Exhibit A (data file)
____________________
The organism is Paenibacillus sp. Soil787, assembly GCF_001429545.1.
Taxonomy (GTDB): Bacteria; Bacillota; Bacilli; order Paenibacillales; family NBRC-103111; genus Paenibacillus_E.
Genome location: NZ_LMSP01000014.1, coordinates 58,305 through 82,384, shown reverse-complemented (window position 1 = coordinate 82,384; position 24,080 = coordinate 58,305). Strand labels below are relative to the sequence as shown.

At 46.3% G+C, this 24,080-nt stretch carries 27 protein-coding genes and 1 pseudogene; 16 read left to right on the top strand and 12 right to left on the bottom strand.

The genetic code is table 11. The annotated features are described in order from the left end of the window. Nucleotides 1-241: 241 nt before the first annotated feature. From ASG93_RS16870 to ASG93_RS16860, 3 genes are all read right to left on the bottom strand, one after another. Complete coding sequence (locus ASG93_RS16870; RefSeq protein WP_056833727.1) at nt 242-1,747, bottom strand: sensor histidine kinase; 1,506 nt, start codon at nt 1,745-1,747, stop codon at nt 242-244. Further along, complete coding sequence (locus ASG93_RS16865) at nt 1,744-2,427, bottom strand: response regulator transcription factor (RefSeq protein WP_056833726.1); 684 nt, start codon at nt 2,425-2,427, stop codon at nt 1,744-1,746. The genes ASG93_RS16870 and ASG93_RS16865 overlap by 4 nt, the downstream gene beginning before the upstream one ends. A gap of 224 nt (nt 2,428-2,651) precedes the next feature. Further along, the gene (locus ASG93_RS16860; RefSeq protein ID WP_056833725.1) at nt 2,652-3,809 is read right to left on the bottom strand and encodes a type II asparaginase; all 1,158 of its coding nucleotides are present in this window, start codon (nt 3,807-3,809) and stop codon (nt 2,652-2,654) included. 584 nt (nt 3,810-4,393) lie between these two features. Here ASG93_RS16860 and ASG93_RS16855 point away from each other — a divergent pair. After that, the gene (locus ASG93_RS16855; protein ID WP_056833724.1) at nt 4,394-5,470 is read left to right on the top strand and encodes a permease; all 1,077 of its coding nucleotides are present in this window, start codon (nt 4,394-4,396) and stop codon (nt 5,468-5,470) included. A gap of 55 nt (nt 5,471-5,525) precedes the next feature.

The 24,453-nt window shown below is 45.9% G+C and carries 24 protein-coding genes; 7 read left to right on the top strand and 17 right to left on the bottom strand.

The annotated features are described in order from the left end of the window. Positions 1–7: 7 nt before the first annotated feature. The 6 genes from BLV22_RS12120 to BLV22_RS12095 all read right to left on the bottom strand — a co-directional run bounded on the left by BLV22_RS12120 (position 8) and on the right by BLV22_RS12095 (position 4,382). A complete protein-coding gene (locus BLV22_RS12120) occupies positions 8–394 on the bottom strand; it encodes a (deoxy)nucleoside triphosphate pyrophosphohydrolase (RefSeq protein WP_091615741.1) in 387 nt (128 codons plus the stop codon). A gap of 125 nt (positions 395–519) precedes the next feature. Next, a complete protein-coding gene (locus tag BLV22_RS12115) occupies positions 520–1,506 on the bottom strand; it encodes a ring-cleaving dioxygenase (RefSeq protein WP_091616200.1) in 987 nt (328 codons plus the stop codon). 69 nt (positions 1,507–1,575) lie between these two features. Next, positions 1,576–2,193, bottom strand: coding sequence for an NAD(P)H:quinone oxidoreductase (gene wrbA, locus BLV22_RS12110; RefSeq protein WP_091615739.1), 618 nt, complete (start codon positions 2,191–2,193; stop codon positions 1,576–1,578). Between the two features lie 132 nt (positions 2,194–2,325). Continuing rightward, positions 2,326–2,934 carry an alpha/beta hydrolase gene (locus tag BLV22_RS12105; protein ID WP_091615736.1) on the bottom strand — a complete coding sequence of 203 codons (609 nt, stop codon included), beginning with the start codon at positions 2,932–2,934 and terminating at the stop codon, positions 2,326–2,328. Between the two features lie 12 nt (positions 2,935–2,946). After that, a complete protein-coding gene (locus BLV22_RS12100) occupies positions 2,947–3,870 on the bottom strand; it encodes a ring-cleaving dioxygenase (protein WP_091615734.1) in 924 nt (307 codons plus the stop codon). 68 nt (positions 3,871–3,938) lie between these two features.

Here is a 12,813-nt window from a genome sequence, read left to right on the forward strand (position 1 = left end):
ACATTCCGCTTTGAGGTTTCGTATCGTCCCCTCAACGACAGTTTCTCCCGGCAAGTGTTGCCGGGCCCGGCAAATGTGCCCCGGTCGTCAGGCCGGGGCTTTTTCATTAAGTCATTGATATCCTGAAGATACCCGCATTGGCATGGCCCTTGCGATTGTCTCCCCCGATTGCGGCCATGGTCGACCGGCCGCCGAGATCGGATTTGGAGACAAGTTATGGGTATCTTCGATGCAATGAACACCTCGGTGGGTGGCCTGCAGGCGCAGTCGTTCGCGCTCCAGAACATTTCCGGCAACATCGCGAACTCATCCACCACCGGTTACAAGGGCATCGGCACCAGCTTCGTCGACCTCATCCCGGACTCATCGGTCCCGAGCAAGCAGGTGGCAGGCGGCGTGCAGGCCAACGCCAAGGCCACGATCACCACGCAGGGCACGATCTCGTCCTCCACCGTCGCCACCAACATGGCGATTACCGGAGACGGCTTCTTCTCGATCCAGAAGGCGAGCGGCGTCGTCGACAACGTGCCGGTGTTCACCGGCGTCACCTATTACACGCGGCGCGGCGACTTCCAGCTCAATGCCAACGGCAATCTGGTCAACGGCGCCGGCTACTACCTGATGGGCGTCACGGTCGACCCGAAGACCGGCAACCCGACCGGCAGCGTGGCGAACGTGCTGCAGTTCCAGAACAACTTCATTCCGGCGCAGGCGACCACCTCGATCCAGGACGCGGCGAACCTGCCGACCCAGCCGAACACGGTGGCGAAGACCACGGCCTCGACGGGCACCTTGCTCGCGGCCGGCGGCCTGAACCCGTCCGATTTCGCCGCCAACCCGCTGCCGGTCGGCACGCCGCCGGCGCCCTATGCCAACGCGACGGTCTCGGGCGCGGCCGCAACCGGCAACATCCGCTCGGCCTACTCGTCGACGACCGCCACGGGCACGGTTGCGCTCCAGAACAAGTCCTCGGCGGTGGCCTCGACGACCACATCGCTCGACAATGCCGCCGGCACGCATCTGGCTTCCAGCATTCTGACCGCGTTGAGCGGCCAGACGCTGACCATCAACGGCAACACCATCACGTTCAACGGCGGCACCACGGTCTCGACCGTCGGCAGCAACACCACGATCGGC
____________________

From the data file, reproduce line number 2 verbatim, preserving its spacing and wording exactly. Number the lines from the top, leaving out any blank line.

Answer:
Taxonomy (GTDB): Bacteria; Bacillota; Bacilli; order Paenibacillales; family NBRC-103111; genus Paenibacillus_E.